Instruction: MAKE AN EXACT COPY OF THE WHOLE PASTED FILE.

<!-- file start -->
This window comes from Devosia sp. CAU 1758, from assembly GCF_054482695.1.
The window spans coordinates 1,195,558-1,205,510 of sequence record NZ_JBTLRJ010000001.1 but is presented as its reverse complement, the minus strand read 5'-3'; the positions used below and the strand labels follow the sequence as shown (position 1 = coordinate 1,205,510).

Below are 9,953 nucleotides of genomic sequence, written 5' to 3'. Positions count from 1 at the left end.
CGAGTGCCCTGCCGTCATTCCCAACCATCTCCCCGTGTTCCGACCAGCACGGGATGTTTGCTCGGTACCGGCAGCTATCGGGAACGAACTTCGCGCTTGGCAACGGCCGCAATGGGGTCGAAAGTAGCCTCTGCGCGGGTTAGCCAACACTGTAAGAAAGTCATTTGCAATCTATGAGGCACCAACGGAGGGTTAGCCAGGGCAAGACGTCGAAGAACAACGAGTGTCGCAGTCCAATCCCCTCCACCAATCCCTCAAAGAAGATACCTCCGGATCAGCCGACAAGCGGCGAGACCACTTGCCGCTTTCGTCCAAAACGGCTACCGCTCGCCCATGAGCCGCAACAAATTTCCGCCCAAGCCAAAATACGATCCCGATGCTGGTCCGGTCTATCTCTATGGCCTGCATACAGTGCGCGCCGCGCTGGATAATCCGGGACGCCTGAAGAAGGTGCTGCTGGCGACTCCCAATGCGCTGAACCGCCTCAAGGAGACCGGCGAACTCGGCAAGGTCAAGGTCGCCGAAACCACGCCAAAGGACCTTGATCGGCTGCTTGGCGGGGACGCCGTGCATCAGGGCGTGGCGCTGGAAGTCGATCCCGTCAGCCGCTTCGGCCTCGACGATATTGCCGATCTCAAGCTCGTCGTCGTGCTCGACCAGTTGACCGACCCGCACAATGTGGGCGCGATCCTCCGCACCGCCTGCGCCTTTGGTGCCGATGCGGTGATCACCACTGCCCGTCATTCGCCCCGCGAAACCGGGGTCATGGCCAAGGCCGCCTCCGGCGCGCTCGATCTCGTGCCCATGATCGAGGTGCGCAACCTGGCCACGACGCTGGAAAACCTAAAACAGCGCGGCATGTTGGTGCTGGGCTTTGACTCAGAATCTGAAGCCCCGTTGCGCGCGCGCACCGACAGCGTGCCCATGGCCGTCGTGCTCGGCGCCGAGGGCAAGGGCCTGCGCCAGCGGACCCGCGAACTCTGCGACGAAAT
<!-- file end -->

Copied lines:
This window comes from Devosia sp. CAU 1758, from assembly GCF_054482695.1.
The window spans coordinates 1,195,558-1,205,510 of sequence record NZ_JBTLRJ010000001.1 but is presented as its reverse complement, the minus strand read 5'-3'; the positions used below and the strand labels follow the sequence as shown (position 1 = coordinate 1,205,510).

Below are 9,953 nucleotides of genomic sequence, written 5' to 3'. Positions count from 1 at the left end.
CGAGTGCCCTGCCGTCATTCCCAACCATCTCCCCGTGTTCCGACCAGCACGGGATGTTTGCTCGGTACCGGCAGCTATCGGGAACGAACTTCGCGCTTGGCAACGGCCGCAATGGGGTCGAAAGTAGCCTCTGCGCGGGTTAGCCAACACTGTAAGAAAGTCATTTGCAATCTATGAGGCACCAACGGAGGGTTAGCCAGGGCAAGACGTCGAAGAACAACGAGTGTCGCAGTCCAATCCCCTCCACCAATCCCTCAAAGAAGATACCTCCGGATCAGCCGACAAGCGGCGAGACCACTTGCCGCTTTCGTCCAAAACGGCTACCGCTCGCCCATGAGCCGCAACAAATTTCCGCCCAAGCCAAAATACGATCCCGATGCTGGTCCGGTCTATCTCTATGGCCTGCATACAGTGCGCGCCGCGCTGGATAATCCGGGACGCCTGAAGAAGGTGCTGCTGGCGACTCCCAATGCGCTGAACCGCCTCAAGGAGACCGGCGAACTCGGCAAGGTCAAGGTCGCCGAAACCACGCCAAAGGACCTTGATCGGCTGCTTGGCGGGGACGCCGTGCATCAGGGCGTGGCGCTGGAAGTCGATCCCGTCAGCCGCTTCGGCCTCGACGATATTGCCGATCTCAAGCTCGTCGTCGTGCTCGACCAGTTGACCGACCCGCACAATGTGGGCGCGATCCTCCGCACCGCCTGCGCCTTTGGTGCCGATGCGGTGATCACCACTGCCCGTCATTCGCCCCGCGAAACCGGGGTCATGGCCAAGGCCGCCTCCGGCGCGCTCGATCTCGTGCCCATGATCGAGGTGCGCAACCTGGCCACGACGCTGGAAAACCTAAAACAGCGCGGCATGTTGGTGCTGGGCTTTGACTCAGAATCTGAAGCCCCGTTGCGCGCGCGCACCGACAGCGTGCCCATGGCCGTCGTGCTCGGCGCCGAGGGCAAGGGCCTGCGCCAGCGGACCCGCGAACTCTGCGACGAAAT